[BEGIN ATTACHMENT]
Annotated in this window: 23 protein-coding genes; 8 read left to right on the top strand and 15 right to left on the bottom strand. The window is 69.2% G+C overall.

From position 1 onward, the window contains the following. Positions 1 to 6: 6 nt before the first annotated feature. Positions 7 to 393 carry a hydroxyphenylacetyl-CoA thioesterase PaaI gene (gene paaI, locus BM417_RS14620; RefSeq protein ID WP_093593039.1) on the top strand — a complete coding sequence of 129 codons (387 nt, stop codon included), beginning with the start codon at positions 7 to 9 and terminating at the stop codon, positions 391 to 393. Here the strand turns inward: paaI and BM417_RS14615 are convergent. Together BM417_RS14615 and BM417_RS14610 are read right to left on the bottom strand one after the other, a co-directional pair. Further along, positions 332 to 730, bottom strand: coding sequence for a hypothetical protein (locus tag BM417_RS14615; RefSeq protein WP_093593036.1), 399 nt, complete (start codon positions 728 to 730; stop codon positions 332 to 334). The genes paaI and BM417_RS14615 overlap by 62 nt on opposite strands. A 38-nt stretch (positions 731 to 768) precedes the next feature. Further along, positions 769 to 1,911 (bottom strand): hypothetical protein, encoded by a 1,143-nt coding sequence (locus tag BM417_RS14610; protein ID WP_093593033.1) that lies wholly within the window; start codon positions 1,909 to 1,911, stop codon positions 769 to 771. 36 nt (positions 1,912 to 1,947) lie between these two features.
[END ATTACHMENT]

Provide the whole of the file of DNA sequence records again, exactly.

Annotated in this window: 23 protein-coding genes; 8 read left to right on the top strand and 15 right to left on the bottom strand. The window is 69.2% G+C overall.

From position 1 onward, the window contains the following. Positions 1 to 6: 6 nt before the first annotated feature. Positions 7 to 393 carry a hydroxyphenylacetyl-CoA thioesterase PaaI gene (gene paaI, locus BM417_RS14620; RefSeq protein ID WP_093593039.1) on the top strand — a complete coding sequence of 129 codons (387 nt, stop codon included), beginning with the start codon at positions 7 to 9 and terminating at the stop codon, positions 391 to 393. Here the strand turns inward: paaI and BM417_RS14615 are convergent. Together BM417_RS14615 and BM417_RS14610 are read right to left on the bottom strand one after the other, a co-directional pair. Further along, positions 332 to 730, bottom strand: coding sequence for a hypothetical protein (locus tag BM417_RS14615; RefSeq protein WP_093593036.1), 399 nt, complete (start codon positions 728 to 730; stop codon positions 332 to 334). The genes paaI and BM417_RS14615 overlap by 62 nt on opposite strands. A 38-nt stretch (positions 731 to 768) precedes the next feature. Further along, positions 769 to 1,911 (bottom strand): hypothetical protein, encoded by a 1,143-nt coding sequence (locus tag BM417_RS14610; protein ID WP_093593033.1) that lies wholly within the window; start codon positions 1,909 to 1,911, stop codon positions 769 to 771. 36 nt (positions 1,912 to 1,947) lie between these two features.